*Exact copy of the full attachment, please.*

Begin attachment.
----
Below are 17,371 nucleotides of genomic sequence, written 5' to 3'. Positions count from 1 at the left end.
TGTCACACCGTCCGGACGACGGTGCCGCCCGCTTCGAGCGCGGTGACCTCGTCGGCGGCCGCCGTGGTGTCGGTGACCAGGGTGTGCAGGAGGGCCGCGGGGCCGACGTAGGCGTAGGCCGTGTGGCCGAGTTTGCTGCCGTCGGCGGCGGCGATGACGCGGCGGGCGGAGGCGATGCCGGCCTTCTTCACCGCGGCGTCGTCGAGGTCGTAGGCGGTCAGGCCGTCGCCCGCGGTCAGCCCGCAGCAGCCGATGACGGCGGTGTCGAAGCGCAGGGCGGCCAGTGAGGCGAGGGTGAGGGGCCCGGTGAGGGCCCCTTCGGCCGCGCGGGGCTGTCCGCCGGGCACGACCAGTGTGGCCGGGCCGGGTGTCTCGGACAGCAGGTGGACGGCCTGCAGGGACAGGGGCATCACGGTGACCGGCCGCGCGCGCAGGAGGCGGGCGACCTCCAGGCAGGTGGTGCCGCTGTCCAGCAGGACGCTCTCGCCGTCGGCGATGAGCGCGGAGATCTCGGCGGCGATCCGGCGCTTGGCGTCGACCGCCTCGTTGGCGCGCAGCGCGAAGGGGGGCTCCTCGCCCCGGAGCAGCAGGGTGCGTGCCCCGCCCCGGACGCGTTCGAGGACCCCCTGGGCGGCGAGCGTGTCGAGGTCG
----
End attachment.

Below are 17,371 nucleotides of genomic sequence, written 5' to 3'. Positions count from 1 at the left end.
TGTCACACCGTCCGGACGACGGTGCCGCCCGCTTCGAGCGCGGTGACCTCGTCGGCGGCCGCCGTGGTGTCGGTGACCAGGGTGTGCAGGAGGGCCGCGGGGCCGACGTAGGCGTAGGCCGTGTGGCCGAGTTTGCTGCCGTCGGCGGCGGCGATGACGCGGCGGGCGGAGGCGATGCCGGCCTTCTTCACCGCGGCGTCGTCGAGGTCGTAGGCGGTCAGGCCGTCGCCCGCGGTCAGCCCGCAGCAGCCGATGACGGCGGTGTCGAAGCGCAGGGCGGCCAGTGAGGCGAGGGTGAGGGGCCCGGTGAGGGCCCCTTCGGCCGCGCGGGGCTGTCCGCCGGGCACGACCAGTGTGGCCGGGCCGGGTGTCTCGGACAGCAGGTGGACGGCCTGCAGGGACAGGGGCATCACGGTGACCGGCCGCGCGCGCAGGAGGCGGGCGACCTCCAGGCAGGTGGTGCCGCTGTCCAGCAGGACGCTCTCGCCGTCGGCGATGAGCGCGGAGATCTCGGCGGCGATCCGGCGCTTGGCGTCGACCGCCTCGTTGGCGCGCAGCGCGAAGGGGGGCTCCTCGCCCCGGAGCAGCAGGGTGCGTGCCCCGCCCCGGACGCGTTCGAGGACCCCCTGGGCGGCGAGCGTGTCGAGGTCG